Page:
Additionally, you have workers that have been displaced from construction, from manufacturing, from goods producing who really don't have the skills to compete in the economy nowadays, because manufacturing companies, goods producing companies can move around a lot of their businesses very easily overseas, in-house, doesn't matter, and gain more efficiency, and you may see a shift towards more professional type services.

Stipp: So even if companies are running lean right now and more demand comes on line, they might hire overseas factories to meet that demand?

Lekraj: That definitely is a trend, and I believe in that trend not necessarily saying it's a good thing, but that's what the businesses are doing, they are trying to gain more efficiency, more profitability. One other point when you look at the household survey when you look at it broken down by education size, you can see with the adjustments they've made that people with less than a high school diploma or with a high school diploma, have [disproportionately] moved out of the workforce and are no longer counted, and you see folks with more than high school diploma, associates degrees or higher, increase.

Stipp: Bob as you're looking out into the future and you're thinking, what might be a normal rate for unemployment, where we might expect, hopefully, to see the unemployment rate drop to--is that going to be higher than what it has been historically?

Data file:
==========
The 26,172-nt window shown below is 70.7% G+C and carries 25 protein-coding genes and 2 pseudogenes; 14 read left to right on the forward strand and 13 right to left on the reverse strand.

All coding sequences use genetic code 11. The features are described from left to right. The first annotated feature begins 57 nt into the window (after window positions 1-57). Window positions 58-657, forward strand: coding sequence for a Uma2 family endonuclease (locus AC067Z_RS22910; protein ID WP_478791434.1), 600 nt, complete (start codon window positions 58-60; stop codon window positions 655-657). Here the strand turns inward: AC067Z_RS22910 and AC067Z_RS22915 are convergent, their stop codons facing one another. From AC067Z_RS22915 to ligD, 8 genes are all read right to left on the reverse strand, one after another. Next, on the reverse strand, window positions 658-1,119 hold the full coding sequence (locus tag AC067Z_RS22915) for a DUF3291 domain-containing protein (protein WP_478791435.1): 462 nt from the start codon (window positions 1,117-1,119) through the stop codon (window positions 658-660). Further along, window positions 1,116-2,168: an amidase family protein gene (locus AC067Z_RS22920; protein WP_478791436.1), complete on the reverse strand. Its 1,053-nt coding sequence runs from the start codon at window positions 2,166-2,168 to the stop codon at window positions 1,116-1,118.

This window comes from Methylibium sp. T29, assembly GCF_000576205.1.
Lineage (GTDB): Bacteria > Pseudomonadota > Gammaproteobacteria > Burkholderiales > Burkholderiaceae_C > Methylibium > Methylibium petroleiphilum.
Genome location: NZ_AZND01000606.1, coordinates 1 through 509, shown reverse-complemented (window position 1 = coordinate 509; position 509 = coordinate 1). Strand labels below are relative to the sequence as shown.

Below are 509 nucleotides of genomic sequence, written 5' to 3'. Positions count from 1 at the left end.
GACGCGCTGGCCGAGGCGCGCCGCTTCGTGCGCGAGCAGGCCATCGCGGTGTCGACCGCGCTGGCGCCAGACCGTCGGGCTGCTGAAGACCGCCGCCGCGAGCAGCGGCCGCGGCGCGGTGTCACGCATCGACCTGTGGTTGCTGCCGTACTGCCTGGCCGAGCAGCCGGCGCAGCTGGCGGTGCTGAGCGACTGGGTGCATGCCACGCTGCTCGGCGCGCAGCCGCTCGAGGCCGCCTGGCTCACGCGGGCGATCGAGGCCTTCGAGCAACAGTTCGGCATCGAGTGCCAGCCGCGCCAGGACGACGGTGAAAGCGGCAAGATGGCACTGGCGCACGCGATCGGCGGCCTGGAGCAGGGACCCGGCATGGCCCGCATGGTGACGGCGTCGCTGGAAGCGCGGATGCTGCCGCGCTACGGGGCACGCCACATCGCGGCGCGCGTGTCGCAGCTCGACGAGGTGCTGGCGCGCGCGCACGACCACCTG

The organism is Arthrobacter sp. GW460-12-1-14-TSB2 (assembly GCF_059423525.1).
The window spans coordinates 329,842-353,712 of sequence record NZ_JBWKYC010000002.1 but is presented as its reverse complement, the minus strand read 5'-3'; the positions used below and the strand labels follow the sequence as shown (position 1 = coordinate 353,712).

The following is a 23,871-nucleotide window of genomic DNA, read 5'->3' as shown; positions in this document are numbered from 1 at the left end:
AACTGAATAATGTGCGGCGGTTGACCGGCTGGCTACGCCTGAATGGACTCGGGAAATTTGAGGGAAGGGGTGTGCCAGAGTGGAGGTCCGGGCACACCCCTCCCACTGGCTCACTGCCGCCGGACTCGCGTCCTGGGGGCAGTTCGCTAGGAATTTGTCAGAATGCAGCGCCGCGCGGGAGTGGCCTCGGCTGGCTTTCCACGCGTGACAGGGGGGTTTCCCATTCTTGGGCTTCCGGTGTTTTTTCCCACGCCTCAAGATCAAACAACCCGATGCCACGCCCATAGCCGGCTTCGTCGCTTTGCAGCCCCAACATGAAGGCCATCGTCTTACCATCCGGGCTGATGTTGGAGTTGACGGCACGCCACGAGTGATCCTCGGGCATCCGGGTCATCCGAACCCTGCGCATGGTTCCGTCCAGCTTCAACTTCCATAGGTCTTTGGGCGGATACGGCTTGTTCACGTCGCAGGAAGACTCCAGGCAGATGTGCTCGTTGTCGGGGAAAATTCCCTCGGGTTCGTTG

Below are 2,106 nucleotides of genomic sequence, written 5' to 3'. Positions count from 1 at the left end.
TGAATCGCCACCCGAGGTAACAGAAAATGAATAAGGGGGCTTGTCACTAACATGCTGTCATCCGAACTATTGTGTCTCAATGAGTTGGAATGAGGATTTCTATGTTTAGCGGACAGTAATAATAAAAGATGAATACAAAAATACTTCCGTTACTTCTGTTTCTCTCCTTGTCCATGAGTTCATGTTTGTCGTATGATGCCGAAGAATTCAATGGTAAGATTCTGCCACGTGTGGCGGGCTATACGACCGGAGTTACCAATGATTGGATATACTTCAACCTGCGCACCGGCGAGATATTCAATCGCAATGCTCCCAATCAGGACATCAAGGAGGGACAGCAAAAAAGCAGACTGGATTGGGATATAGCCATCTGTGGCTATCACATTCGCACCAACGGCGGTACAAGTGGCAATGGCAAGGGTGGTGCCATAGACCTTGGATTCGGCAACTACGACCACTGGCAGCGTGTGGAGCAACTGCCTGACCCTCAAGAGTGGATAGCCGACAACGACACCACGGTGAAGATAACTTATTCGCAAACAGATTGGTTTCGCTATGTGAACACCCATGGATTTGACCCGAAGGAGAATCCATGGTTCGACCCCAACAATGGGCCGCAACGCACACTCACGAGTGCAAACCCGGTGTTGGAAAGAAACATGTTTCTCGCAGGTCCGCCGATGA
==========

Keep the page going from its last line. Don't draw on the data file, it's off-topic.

Johnson: I think it probably will be and just to put it in some perspective, in the '60s, we may even consider something as low as 4% as normal unemployment. It's crept up over time as we've gotten into two-income households, as it's gotten harder to switch jobs, because the skill sets are not transferable. So, that number has crept up from 4% to 5%, 5.5% maybe even 6% is kind of what the consensus is, what a "normal times" unemployment rate might be.

I think right now, we're looking at something more like 7% or 8%, temporarily at least, until we get construction workers back, and obviously for 2011, we are not optimistic on the construction industry, and therefore it's going to be very hard to get that number down below 7% or 8% in the short run because of that construction sector. We cannot get that rate down to a normal rate until the construction comes back.

Lekraj: Just one more quick point on that, just to shore it up, when you look at the temporary or the employment services folks, they are changing their businesses; they are gearing up for structural change in terms of more professional-type staffing, or the type of businesses they're going to target to sell their services to.

Stipp: All right guys--some great context and perspective on the job number today. Thanks so much for joining me.

Lekraj: Thank you.

Johnson: Thank you.

Stipp: For Morningstar, I'm Jason Stipp. Thanks for watching.


Jason Stipp does not own (actual or beneficial) shares in any of the securities mentioned above. Find out about Morningstar’s editorial policies.